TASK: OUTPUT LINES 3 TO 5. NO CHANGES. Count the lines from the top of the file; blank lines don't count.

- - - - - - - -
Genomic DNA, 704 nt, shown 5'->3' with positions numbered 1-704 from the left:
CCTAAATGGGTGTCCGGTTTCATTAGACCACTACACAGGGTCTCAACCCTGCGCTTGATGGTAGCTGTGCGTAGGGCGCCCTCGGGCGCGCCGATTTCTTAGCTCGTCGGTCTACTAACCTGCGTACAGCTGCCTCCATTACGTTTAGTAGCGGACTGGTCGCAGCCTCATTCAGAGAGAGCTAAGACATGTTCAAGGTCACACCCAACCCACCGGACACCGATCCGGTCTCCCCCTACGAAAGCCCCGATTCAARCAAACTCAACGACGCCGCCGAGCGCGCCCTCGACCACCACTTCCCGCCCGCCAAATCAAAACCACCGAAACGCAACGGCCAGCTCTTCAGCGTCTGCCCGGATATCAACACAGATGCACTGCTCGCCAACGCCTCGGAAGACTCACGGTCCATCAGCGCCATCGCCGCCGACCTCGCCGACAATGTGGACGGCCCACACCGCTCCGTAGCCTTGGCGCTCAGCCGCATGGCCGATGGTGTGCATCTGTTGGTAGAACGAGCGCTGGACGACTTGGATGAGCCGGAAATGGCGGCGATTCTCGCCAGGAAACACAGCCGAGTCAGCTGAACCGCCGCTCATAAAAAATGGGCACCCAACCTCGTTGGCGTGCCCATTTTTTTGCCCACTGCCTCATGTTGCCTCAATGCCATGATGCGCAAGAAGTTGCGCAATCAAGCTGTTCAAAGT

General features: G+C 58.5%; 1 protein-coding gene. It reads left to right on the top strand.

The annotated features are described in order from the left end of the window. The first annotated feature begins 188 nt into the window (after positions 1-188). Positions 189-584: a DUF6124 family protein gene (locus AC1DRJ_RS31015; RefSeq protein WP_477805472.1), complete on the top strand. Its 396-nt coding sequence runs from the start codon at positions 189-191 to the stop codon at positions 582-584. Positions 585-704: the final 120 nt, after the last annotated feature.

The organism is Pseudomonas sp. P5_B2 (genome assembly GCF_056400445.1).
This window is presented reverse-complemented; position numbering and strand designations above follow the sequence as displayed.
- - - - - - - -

General features: G+C 58.5%; 1 protein-coding gene. It reads left to right on the top strand.

The annotated features are described in order from the left end of the window. The first annotated feature begins 188 nt into the window (after positions 1-188). Positions 189-584: a DUF6124 family protein gene (locus AC1DRJ_RS31015; RefSeq protein WP_477805472.1), complete on the top strand. Its 396-nt coding sequence runs from the start codon at positions 189-191 to the stop codon at positions 582-584. Positions 585-704: the final 120 nt, after the last annotated feature.

The organism is Pseudomonas sp. P5_B2 (genome assembly GCF_056400445.1).